Cynics might wish that houses could be built with such speed and commitment.

Yet our imprisonment rates are already more than a third higher than Australia and the UK, with an alarmingly high number of reoffenders. Figures show that 69 per cent of people starting new sentences have been sentenced previously, according to Act leader David Seymour, who calls the “prison population blowout largely a reoffending blowout”.

Which is what the ‘3 strikes’, introduced by the Act Party, was supposed to address? Locking up more people for longer will inevitably lead to more prison beds unless something else changes.

Has ‘3 strikes’ failed to deter recidivist criminals?

Deputy Prime Minister and Finance Minister Bill English famously called our prisons a “moral and fiscal failure”. That line has come back to haunt the Government. 

As it should. The Government continues this moral and fiscal failure.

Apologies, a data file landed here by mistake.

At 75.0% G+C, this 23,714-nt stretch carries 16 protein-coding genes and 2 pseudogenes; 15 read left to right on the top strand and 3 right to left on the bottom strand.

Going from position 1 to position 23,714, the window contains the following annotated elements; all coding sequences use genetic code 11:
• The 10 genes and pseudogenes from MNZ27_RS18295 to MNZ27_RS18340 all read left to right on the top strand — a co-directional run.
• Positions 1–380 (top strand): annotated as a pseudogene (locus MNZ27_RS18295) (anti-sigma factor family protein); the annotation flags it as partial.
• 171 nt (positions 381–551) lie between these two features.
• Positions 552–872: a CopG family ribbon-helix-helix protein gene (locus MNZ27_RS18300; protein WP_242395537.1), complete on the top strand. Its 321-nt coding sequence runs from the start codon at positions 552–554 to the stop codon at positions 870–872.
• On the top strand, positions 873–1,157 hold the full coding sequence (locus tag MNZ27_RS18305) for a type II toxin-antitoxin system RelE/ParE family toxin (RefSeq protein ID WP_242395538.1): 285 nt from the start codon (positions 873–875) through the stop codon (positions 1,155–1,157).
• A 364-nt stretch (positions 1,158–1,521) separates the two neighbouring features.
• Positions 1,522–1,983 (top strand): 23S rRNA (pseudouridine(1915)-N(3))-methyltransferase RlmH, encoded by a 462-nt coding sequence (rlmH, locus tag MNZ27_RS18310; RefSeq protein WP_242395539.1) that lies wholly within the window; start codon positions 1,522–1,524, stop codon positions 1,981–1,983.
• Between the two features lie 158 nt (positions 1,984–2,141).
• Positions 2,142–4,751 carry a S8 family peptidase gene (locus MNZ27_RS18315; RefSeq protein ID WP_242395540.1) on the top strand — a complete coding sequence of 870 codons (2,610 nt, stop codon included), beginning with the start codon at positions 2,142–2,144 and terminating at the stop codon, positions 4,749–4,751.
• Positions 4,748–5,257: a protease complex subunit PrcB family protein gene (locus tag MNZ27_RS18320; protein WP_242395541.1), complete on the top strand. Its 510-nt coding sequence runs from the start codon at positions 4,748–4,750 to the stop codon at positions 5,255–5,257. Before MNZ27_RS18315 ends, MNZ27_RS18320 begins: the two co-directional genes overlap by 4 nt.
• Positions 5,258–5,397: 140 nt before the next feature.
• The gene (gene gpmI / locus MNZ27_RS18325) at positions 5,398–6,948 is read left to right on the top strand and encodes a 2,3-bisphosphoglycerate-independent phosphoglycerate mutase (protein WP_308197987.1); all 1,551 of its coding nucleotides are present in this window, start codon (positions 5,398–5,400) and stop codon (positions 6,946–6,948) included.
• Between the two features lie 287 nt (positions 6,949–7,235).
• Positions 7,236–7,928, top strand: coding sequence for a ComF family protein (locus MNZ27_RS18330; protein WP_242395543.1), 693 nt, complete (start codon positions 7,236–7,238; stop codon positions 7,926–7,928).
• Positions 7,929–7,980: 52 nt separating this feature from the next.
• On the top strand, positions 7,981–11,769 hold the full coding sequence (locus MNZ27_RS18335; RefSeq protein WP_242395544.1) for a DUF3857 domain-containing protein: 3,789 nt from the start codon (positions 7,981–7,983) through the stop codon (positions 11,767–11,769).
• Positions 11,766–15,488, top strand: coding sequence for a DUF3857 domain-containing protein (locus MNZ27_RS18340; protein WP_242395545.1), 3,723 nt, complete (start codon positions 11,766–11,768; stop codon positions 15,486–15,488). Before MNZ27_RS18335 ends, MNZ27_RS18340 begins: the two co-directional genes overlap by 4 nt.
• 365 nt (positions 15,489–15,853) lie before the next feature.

Advocacy groups such as the Howard League argue persuasively that reoffending could decline if education and training was more accessible to prisoners, nearly 65 per cent of whom have literacy levels below NCEA level 1.

That’s a failure of our education system, and a failure of parenting.

By contrast with Corrections’ big spend, only a fraction of the $15 million recently allocated by Prime Minister John Key to tackle the methamphetamine problem will go towards treatment and education programmes in schools and prisons. Despite some gestures by this Government towards more sophisticated social investment approaches, the numbers tell a different story about populist, simplistic answers to complex crime and punishment questions.

Perhaps we need something different than prisons for drug addicts.

Something appears to be going badly wrong when our imprisonment rates are a third higher than Australia and the UK.

Talking tough may appease some lobby groups and voters. It’s a lot tougher finding solutions that work.